When the clouds gather, the skies darken and the rain starts to fall, fashion tends to be the last thing on our minds. We care less about cutting a dash and more about dashing for cover — keeping our ankles dry and grabbing the nearest newspaper to hold over our heads. Style, unfortunately, tends to be sluiced away at the very first signs of rain.
But don’t give up that easily. You can still dip your toe in the world of fashion even when side-stepping the puddles. Because, while most of us treat umbrellas as simple necessities, put a little more effort into selecting the perfect one and it can be a stylish accessory as well — come rain or shine.
When the skies darken, opt for a sophisticated black brolly
Is there any accessory more classically British than the sleek, chic black umbrella? It’s just a bowler hat and monocle away from the ultimate gentlemanly stereotype. But it’s become a classic for a reason. This faithful front door mainstay will pair with almost any outfit you throw on; never upstaging your get-up — but always keeping it safe from showers.
Take this leather-handled offering from bastions of umbrella-making James Smith & Sons. Elegant and lightweight, the Italian calf leather crook adds another level of luxury. London Undercover’s 42-inch umbrella is a similarly sophisticated way to escape any rainfall, and Kingsman’s chestnut wood handle adds the brand’s signature distinguished touch to the classic black design.
James Smith & Sons London Umbrella
London Undercover City Gent Umbrella
There’s nothing bolder than a rain check
A plain black is all well and good, but if you check out checkered umbrellas, you’ll realise that there’s so much more to these accessories than their practicality. Go for a brolly with a subtle — but colourful — check pattern, and it’ll soon become your calling card on drizzly days. It’ll also be a godsend when you’re meeting someone on a drizzly day and want to stand out from the cloudy crowd.
London Undercover’s Whangee-handled tartan umbrella has a sizeable checked canopy handmade from recycled PET fabric. Barbour’s confident miniature offering is decorated with the brand’s heritage-inspired Original Classic Tartan, and Burberry has merged its iconic checks with a pristine leather handle to create an unfailingly stylish look.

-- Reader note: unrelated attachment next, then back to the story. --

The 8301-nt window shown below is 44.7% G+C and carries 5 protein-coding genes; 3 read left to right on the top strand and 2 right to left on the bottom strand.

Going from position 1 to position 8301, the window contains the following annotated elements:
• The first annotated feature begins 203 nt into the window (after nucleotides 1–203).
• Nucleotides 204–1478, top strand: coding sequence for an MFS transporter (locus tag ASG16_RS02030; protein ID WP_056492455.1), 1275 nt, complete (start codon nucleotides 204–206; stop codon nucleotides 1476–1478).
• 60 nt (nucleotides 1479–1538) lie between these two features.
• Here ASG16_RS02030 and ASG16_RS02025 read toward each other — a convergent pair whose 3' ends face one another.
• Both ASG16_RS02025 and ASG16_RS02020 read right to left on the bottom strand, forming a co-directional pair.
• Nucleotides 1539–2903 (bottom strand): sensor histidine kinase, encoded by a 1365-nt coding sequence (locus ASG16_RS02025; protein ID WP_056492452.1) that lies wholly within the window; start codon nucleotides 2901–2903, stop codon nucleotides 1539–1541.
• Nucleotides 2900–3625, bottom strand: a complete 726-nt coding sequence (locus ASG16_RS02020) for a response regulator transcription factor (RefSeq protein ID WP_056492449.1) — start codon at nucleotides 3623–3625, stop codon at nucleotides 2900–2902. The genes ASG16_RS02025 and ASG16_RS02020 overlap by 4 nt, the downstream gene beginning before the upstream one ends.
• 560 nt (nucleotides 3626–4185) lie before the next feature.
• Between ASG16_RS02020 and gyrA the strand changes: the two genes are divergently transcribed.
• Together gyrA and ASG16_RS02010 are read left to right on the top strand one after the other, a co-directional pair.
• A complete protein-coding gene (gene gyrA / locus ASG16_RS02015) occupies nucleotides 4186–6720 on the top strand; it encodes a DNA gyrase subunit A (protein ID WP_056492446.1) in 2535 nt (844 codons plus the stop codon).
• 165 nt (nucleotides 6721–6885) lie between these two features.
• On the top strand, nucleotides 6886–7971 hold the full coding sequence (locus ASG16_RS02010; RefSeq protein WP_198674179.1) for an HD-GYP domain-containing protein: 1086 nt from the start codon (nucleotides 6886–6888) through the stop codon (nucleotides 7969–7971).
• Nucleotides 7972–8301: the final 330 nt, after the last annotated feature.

Make a splash in the rain with a hidden pattern
Of course, you could combine the above styles and go for the best of both worlds. An umbrella with a pattern hidden in the lining is not only conservative when stowed away, but it also shows a stylish flash of personality to any fellow soaked, sopping commuters — not to mention the warm, colourful little oasis it’ll create for you when you’re safely sheltering from showers.
If you liked the tartan offerings above, you’ll love this subtle application of a Black Watch tartan from London Undercover. Or, if you want a more easily recognisable pattern, why not opt for Paul Smith’s crook umbrella, emblazoned with his signature stripe, or even this hand-made offering from Richard James — featuring the Savile Row brand’s distinct faze design lining.
London Undercover Black Watch-Lined Umbrella
Paul Smith Striped Crook Umbrella
Get a handle on rainfall fashion with a bamboo brolly
Some of the earliest umbrellas, from China, used bamboo in their construction. And, if it ain’t broken (or letting in water), why fix it? This distinct, ridged wood has become something of a status symbol with umbrellas — and is one of the best indicators that you’ve spent a bit of money. After all, who’s going to waste money manufacturing an umbrella with a bamboo handle if the canopy doesn’t stand up to a cloudburst?
James Smith & Sons are unsurprisingly the gold standard here, with an umbrella created using a particularly hardy variety of bamboo called ‘whangee’. It’s a wood also used by London Undercover on this portable, midnight blue brolly — as well as Savile Row tailors Huntsman with their sleek black offering.
James Smith & Sons Whangee Cane Crook
London Undercover Wood-Handle Umbrella
Huntsman Whanghee Wood Umbrella
Looking to keep your feet dry as well? Lace up a pair of desert boots – the most reliable shoes ever made…
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